“It was his stories about life as a journalist, his enthusiasm, and the thought of being out and about as a roving reporter, doing something different every day, that really appealed to me.
“I knew that to get into a career in journalism, I’d have to fight hard and start from the bottom.
“But I had an incredible advantage thanks to my time here: the superb teaching staff, the brilliant learning atmosphere, the Healing family, the grades I knew I could achieve, and the skills for life that I was set up with.”
He studied A-levels at Franklin College and completed a journalism degree at Southampton University before landing the job at his home town newspaper.
“I’m lucky to be doing the job of my dreams, day in, day out. As well as being a senior reporter for Look North for almost 14 years, I also work for the national BBC in London or, this coming weekend, cover the entire north of England.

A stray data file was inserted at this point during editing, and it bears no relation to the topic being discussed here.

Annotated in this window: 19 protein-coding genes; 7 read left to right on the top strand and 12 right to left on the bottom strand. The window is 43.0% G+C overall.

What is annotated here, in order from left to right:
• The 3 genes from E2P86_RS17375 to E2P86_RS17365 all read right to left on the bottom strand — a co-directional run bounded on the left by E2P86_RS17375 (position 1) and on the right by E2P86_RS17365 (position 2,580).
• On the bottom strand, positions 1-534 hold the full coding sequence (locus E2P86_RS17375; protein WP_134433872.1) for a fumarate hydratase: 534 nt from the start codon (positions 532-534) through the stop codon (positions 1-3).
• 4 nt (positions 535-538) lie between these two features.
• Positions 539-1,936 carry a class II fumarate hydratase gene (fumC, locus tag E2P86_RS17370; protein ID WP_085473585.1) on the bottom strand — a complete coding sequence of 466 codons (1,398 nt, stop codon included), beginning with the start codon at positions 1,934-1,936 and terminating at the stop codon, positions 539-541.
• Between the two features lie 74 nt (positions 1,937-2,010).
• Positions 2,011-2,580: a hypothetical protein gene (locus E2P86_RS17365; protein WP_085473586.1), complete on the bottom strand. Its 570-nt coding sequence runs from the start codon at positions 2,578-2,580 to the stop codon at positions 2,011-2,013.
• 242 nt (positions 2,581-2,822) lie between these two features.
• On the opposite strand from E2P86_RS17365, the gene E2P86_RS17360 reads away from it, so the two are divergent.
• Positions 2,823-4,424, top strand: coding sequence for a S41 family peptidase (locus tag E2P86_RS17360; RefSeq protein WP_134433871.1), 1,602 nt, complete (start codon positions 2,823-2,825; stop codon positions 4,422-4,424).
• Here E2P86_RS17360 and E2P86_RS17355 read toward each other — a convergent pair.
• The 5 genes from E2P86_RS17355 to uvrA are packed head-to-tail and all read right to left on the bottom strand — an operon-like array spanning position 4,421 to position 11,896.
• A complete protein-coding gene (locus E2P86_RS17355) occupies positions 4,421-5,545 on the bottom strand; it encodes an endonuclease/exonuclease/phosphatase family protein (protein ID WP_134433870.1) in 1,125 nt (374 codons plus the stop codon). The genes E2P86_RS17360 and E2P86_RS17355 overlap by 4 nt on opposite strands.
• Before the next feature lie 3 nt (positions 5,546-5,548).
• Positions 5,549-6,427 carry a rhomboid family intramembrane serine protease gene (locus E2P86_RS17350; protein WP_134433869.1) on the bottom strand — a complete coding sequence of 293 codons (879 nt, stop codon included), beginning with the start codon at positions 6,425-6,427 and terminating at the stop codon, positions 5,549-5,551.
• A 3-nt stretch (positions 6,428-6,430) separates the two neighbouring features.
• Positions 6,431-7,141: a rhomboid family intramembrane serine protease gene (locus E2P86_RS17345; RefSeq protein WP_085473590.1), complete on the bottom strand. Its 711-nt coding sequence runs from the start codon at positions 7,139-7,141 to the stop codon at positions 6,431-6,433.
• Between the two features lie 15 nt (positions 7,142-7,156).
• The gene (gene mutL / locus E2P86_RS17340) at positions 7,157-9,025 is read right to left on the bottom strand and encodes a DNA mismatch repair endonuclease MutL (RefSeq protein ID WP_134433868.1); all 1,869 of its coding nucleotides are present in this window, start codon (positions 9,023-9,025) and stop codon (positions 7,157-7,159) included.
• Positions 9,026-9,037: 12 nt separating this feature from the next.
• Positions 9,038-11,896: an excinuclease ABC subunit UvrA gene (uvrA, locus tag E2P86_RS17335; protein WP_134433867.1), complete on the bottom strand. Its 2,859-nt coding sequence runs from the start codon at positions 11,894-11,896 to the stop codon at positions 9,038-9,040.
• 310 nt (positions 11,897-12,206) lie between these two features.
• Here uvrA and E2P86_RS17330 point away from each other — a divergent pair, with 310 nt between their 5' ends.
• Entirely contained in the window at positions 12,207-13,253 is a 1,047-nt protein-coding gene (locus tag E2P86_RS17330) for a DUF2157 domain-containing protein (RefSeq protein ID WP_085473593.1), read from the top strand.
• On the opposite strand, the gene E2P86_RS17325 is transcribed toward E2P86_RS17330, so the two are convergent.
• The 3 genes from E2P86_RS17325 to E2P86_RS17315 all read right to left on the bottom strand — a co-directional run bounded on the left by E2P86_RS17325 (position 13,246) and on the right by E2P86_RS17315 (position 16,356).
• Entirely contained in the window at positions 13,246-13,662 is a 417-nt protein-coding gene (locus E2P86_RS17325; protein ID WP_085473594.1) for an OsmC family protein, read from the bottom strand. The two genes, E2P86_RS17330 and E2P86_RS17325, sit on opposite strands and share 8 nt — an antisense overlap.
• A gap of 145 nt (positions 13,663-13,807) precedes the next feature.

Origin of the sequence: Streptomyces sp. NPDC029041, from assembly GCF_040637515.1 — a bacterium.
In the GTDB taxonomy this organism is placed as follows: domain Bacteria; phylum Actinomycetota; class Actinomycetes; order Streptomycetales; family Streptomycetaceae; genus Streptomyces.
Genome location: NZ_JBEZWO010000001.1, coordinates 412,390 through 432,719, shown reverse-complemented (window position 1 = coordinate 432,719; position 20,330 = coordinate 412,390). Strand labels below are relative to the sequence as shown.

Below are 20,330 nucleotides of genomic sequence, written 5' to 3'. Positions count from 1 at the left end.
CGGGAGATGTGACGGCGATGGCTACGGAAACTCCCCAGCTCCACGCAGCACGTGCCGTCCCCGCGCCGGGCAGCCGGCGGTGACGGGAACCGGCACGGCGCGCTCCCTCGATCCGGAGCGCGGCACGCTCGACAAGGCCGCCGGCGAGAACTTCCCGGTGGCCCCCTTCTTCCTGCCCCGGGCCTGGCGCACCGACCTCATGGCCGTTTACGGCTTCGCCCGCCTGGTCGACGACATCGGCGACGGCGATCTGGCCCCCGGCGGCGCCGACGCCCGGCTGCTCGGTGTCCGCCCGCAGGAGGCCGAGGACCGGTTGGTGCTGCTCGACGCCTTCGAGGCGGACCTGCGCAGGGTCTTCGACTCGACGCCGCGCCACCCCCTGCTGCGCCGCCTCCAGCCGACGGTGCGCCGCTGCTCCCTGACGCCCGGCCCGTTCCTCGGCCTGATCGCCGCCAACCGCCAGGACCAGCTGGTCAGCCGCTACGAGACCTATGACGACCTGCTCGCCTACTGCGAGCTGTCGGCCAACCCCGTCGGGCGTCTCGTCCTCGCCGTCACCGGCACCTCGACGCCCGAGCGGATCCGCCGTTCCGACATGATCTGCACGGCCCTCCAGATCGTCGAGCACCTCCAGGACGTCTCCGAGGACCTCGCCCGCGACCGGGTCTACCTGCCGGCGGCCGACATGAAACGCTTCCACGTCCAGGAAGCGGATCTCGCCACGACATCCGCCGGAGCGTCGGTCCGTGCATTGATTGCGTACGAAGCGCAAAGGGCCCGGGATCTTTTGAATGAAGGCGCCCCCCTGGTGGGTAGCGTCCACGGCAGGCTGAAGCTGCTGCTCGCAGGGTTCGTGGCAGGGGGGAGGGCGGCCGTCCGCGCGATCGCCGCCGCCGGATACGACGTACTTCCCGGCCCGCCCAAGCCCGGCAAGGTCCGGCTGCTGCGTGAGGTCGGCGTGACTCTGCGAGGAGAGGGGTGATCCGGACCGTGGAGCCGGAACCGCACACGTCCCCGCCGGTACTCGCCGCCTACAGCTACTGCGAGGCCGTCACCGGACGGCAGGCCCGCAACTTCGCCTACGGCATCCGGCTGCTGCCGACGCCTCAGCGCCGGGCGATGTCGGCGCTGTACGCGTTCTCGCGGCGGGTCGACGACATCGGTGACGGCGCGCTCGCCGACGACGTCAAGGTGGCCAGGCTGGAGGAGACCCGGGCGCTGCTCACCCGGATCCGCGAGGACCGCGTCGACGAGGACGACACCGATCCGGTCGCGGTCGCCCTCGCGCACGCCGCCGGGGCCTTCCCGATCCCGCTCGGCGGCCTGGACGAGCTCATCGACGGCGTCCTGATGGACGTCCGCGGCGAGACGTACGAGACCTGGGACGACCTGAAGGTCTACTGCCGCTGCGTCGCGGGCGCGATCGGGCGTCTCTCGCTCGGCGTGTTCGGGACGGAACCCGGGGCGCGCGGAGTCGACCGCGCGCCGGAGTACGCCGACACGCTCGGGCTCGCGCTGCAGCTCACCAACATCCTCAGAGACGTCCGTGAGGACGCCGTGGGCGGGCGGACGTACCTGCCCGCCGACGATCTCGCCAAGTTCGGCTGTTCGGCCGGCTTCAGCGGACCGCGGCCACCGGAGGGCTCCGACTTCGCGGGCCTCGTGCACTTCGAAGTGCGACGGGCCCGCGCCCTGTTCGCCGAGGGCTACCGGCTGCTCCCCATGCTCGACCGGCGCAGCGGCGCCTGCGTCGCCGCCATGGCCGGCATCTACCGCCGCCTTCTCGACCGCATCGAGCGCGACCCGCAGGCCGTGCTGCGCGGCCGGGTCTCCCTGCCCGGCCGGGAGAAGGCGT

It was as Mr Twinning had said all those years ago.
“The world is constantly changing. But while it is, the old principals still apply – hard work, determination, self belief and going that extra mile. But thanks to Healing School, you’re already so far ahead of so many people your age.”
Phil said there was much to celebrate.
“We’ve got investment coming into the area – the Renewables sector on the Humber, hopefully a whole new future with regeneration in the town centre, the docks area and the east marsh, and who knows, maybe, just maybe, even a new football ground for Grimsby Town.